And us? Well, we’ve come to realise that Wenger doesn’t really cut his cloth to fit. He plays his best team and lets everyone else worry about tactics. It’s taken us lot a season to realise what he does.

Here's my theory: While he started in 1984 with Nancy, Arsene really cut his teeth with Monaco from 1987-94. The midpoint of that run was 1990 - which was perhaps the apex of shitty, awful, boring and defensive football in the entire history of the game. The World Cup final that year is arguably the exact antithesis of Wenger's footballing philosophy (and also arguably the single worst high-profile game ever played).

Back then, the idea of committing to attack itself was a novel idea. Don't get me wrong - I'm not trying to detract from his sparkling career overall, or his persistence in dragging the sport away from the idea of post-match pies and pints. What I'm saying is that the lads from Zonal Marking wouldn't have had a whole lot to work with back in 1990 - it honestly was a much simpler game back then.

His stint in Japan lends itself further to this theory, I believe. While I don't claim to be an expert in Japanese football, I can tell you that most of the guys who have gone on to have European careers - Hidetoshi Nakata and Shinji Ono spring to mind - have been attackers or midfielders. I have a decent knowledge of the game, but I cannot recall a single Japanese defender that made an impact on the Continent.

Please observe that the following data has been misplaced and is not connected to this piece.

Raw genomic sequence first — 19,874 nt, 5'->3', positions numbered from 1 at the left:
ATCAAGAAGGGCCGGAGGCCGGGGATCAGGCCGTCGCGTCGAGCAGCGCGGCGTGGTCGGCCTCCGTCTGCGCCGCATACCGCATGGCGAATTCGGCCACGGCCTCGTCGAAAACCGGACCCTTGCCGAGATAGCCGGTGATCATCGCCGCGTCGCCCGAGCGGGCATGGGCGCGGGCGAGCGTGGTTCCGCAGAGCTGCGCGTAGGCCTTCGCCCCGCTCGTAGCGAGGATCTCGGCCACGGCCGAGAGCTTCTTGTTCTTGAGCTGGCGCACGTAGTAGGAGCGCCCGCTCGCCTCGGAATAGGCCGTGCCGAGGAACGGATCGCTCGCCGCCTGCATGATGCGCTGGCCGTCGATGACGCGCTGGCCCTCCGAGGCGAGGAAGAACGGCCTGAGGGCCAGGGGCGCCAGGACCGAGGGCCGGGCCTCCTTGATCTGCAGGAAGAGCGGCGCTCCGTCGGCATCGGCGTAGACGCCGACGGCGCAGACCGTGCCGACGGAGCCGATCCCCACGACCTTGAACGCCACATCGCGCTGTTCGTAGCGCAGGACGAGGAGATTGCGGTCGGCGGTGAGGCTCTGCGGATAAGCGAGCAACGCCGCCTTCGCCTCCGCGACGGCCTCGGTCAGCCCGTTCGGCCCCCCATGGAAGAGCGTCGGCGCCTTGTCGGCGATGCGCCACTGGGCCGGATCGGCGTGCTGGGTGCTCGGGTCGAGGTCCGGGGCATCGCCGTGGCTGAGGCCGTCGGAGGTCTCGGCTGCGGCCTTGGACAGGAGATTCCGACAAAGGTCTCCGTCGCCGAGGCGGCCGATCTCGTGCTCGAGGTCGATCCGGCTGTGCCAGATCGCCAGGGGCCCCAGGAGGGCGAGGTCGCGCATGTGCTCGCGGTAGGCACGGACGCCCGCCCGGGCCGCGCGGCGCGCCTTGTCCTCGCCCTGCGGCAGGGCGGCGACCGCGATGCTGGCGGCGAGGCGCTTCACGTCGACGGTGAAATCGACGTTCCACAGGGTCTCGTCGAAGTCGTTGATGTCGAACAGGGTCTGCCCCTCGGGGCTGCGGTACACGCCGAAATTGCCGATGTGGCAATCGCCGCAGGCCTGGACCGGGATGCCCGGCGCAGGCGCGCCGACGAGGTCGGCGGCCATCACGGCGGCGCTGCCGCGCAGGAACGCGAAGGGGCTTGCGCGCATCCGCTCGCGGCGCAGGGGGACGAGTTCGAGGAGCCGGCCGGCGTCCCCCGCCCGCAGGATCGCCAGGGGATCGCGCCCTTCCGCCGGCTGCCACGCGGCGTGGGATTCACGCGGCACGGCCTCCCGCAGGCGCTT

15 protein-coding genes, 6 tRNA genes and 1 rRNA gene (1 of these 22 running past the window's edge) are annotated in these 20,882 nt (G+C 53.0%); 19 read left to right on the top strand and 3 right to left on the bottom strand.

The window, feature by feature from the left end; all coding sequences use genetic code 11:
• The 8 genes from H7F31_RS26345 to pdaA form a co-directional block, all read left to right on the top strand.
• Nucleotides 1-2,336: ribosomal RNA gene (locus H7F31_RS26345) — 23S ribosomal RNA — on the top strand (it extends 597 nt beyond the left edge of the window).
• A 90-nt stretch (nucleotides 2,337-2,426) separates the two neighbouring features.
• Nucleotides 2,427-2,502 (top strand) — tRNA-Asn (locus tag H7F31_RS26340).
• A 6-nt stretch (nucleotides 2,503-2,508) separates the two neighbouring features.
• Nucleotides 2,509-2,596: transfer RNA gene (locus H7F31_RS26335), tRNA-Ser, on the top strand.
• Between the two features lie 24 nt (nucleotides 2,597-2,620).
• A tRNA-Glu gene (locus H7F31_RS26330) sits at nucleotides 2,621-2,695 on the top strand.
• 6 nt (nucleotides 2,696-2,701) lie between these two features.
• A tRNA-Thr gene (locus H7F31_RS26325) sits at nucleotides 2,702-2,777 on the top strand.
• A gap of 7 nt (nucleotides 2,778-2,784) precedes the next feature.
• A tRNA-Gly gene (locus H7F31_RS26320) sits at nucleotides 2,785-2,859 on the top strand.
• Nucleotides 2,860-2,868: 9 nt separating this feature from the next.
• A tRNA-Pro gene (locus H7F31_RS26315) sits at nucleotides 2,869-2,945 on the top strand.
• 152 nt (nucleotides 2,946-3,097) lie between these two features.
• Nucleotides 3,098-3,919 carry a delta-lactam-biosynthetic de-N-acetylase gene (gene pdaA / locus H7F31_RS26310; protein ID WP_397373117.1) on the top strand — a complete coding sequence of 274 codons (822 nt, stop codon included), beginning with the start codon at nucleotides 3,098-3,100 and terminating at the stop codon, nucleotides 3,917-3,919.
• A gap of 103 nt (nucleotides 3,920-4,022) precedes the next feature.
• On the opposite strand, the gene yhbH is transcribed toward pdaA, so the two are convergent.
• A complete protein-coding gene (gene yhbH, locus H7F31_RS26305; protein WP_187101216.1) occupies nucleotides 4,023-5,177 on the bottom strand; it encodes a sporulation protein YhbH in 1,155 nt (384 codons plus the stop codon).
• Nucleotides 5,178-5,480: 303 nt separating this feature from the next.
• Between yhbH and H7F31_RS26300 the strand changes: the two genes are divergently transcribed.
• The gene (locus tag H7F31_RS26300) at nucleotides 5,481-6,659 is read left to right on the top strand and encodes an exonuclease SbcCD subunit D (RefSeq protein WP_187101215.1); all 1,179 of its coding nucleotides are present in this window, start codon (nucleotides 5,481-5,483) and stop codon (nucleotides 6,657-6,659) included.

These days, that won't fly. Even the mid-table sides that used to roll over for us are largely winning the tactical battles - everything is uphill now. That isn't even getting into the substitution patterns, the lack of flexibility (still playing a high line at Old Trafford even after they had already scored 5 or 6) or the other bizarre foibles such as playing central strikers out on the wing.

Spend Some Bloody Money: This one's been done to death. It's still no less true. Maybe one day the Politburo veil of secrecy will finally be pierced and we'll know for certain that we either had no money, or our last bunch of transfer windows were really one man's howling at the moon of the game's new economic reality.

Until then, I'm working off of the assumption that we can't afford a Sergio Aguero type, but we could bring in capable, professional reinforcements if we wanted to. Still, I think that's only a small part of it in the end...

A Chronic Failure to Make the Best Use of What We Have: Yes, really. Yes, I include people in this that you might be surprised to here.

The most obvious point here lies with the defense. For me, Wojceich Szczesny, Thomas Vermaelen, Laurent Koscielny, Per Mertesacker and Bacary Sagna are a class above most Premier League defenses in ability. But, we still give up ridiculous, schoolboy goals and still cannot defend simple set pieces. We conceded 43 goals last season, and 41 the one before that. It's only getting worse - we're at 35 already this term, which would put us on pace for 53 goals against.

This isn't headline news - Arsenal's defense is as much of a long-standing punchline as Newcastle's used to be. It would be one thing if we had First Division-level journeymen cloggers in there, but the fact of the matter is that we make mistakes that, say, Norwich never would. One can only imagine how many more points we'd have this season (and how many trophies we might have won in the last 6 years) if we just had some basic fundamental solidity among our backline.